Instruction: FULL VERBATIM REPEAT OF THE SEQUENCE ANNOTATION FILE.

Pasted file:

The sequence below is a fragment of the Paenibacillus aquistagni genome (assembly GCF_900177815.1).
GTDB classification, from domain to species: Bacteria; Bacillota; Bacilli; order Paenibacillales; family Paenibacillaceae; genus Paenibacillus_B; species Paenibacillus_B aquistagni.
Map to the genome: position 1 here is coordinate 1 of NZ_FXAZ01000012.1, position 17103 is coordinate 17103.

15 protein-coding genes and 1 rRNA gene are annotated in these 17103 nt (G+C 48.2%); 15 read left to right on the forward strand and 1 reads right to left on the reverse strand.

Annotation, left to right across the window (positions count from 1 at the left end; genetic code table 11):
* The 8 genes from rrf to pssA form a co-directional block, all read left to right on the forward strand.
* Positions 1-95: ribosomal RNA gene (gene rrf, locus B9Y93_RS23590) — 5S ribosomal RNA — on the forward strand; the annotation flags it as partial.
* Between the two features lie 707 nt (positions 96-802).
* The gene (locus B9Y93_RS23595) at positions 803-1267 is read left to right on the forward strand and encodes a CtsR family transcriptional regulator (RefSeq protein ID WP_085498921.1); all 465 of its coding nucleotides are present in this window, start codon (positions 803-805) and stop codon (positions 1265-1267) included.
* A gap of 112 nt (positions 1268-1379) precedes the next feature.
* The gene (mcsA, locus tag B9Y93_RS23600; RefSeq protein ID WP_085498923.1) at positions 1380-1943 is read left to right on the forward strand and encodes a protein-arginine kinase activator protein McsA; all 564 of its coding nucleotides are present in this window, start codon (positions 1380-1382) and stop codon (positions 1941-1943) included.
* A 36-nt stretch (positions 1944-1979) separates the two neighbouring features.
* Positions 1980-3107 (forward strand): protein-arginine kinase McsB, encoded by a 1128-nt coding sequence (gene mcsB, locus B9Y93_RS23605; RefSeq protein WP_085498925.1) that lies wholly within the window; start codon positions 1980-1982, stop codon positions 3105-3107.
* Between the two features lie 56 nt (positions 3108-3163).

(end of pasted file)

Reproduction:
The sequence below is a fragment of the Paenibacillus aquistagni genome (assembly GCF_900177815.1).
GTDB classification, from domain to species: Bacteria; Bacillota; Bacilli; order Paenibacillales; family Paenibacillaceae; genus Paenibacillus_B; species Paenibacillus_B aquistagni.
Map to the genome: position 1 here is coordinate 1 of NZ_FXAZ01000012.1, position 17103 is coordinate 17103.

15 protein-coding genes and 1 rRNA gene are annotated in these 17103 nt (G+C 48.2%); 15 read left to right on the forward strand and 1 reads right to left on the reverse strand.

Annotation, left to right across the window (positions count from 1 at the left end; genetic code table 11):
* The 8 genes from rrf to pssA form a co-directional block, all read left to right on the forward strand.
* Positions 1-95: ribosomal RNA gene (gene rrf, locus B9Y93_RS23590) — 5S ribosomal RNA — on the forward strand; the annotation flags it as partial.
* Between the two features lie 707 nt (positions 96-802).
* The gene (locus B9Y93_RS23595) at positions 803-1267 is read left to right on the forward strand and encodes a CtsR family transcriptional regulator (RefSeq protein ID WP_085498921.1); all 465 of its coding nucleotides are present in this window, start codon (positions 803-805) and stop codon (positions 1265-1267) included.
* A gap of 112 nt (positions 1268-1379) precedes the next feature.
* The gene (mcsA, locus tag B9Y93_RS23600; RefSeq protein ID WP_085498923.1) at positions 1380-1943 is read left to right on the forward strand and encodes a protein-arginine kinase activator protein McsA; all 564 of its coding nucleotides are present in this window, start codon (positions 1380-1382) and stop codon (positions 1941-1943) included.
* A 36-nt stretch (positions 1944-1979) separates the two neighbouring features.
* Positions 1980-3107 (forward strand): protein-arginine kinase McsB, encoded by a 1128-nt coding sequence (gene mcsB, locus B9Y93_RS23605; RefSeq protein WP_085498925.1) that lies wholly within the window; start codon positions 1980-1982, stop codon positions 3105-3107.
* Between the two features lie 56 nt (positions 3108-3163).